Gallo is best known as an indie film actor with a public persona so over the top, many find him obnoxious. Though he's never had a mainstream breakthrough (in part thanks to his refusal to go the Nic Cage route and make shitty, big-budget craptaculars just for the paycheck), he remains one of America's great underrated actors. And his stellar feature Buffalo ’66 (in which he starred and directed and wrote) is one of the best twisted RomComs of all time, second perhaps only to Billy Wilder's The Apartment. Hopefully he'll make another masterpiece at some point. But his experimental streak seems pretty domineering.
Gallo has been as adventurous in his musical work as he has in celluloid. When Gallo moved to NYC in the ’70s, he played in a band with art legend Jean Michel Basquiat and later performed in other groups and as a solo artist. He continued to write music for his films (notably Brown Bunny and Buffalo) and has put out a few releases on U.K. electronic/experimental label, Warp Records.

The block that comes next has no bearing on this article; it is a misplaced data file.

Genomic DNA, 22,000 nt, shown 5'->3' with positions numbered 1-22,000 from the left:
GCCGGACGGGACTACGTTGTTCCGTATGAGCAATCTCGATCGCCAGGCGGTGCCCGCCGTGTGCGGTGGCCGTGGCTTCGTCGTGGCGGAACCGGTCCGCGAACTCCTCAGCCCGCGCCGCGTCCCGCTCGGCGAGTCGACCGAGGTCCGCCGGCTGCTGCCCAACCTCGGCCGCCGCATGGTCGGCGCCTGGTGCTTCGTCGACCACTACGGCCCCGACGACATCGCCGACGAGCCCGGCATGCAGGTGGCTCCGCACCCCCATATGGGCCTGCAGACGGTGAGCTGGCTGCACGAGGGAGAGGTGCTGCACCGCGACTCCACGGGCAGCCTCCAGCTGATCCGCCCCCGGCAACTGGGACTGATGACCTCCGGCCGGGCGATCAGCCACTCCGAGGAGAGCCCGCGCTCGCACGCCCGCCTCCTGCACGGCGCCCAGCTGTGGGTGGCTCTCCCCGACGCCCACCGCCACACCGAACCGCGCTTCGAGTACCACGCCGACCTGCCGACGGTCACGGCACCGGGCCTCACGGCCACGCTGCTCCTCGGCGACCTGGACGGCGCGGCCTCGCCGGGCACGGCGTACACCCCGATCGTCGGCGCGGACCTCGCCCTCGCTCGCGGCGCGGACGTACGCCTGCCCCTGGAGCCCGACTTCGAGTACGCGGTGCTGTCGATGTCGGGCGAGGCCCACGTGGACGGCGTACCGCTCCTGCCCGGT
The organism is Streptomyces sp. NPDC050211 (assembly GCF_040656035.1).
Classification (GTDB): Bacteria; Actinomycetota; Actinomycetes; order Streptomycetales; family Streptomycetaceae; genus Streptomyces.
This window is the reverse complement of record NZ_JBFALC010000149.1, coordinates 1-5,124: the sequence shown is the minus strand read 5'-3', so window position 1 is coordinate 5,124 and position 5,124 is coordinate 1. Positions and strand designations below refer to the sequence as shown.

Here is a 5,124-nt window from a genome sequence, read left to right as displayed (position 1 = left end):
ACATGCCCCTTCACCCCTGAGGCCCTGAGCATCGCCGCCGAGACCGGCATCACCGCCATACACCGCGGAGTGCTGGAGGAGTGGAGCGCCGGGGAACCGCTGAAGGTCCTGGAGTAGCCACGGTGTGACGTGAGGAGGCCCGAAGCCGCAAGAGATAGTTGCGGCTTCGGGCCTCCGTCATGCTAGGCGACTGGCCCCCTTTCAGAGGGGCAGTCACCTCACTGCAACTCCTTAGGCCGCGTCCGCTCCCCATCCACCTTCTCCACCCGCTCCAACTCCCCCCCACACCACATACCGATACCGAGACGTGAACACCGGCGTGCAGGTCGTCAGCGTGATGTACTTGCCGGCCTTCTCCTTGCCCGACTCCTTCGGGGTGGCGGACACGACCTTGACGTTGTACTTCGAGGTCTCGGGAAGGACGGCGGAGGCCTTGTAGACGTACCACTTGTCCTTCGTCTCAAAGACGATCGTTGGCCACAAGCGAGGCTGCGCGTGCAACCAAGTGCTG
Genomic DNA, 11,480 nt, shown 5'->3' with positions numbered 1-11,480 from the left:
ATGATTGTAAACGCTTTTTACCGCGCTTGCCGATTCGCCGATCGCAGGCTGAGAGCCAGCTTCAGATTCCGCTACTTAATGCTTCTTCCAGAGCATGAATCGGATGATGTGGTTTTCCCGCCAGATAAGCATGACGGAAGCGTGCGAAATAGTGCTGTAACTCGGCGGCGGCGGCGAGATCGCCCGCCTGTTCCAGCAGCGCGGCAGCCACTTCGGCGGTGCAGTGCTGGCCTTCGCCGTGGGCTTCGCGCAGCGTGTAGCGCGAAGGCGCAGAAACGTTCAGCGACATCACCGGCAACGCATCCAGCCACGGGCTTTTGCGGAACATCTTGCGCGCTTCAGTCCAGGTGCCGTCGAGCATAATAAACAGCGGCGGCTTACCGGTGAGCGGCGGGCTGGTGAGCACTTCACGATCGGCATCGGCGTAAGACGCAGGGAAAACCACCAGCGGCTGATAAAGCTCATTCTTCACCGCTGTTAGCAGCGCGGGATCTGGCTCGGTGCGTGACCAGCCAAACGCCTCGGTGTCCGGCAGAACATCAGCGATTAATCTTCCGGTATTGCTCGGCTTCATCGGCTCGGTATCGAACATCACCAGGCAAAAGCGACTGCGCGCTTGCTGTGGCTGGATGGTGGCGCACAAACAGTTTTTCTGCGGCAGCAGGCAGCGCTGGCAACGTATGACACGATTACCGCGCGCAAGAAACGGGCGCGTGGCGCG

Gallo has directed music videos (including John Frusciante's "Going Inside") and appeared in several clips as well, the most famous being Jay-Z's "99 Problems."
In 2005, Gallo curated a weekend of show at the All Tomorrow's Parties festival in the U.K., booking Yoko Ono, Frusciante (Gallo, coincidentally, toured in 2001 with a band that included Frusciante's Chili Peppers replacement, Josh Klinghoffer) and Yoko Ono (Gallo and Ono's son Sean Lennon also made an album around that time that has yet to be released).
Here's the first song on his 2001 solo album When, "I Wrote This Song For the Girl Paris Hilton" (for no clear reason).
On this day in 1956, innovative guitar builder Leo Fender was awarded the patent for a "Tremolo Device for Stringed Instruments," commonly known as the "whammy bar." The device was misnamed — it's more accurately a vibrato bar (tremolo is a "wavering effect in a musical tone, produced by rapid reiteration of a note, by rapid repeated variation in the pitch of a note," according to the dictionary) — but that didn't stop musicians from using it in a variety of ways to create new sounds and techniques. The bar was introduced with Fender's Stratocaster, which was invented a couple of years earlier.
The Greater Cincinnati area has given the world two "twang bar kings" (or maybe "twang bar Picassos" is more appropriate) —pals and bandmates in The Bears, Adrian Belew and Rob Fetters.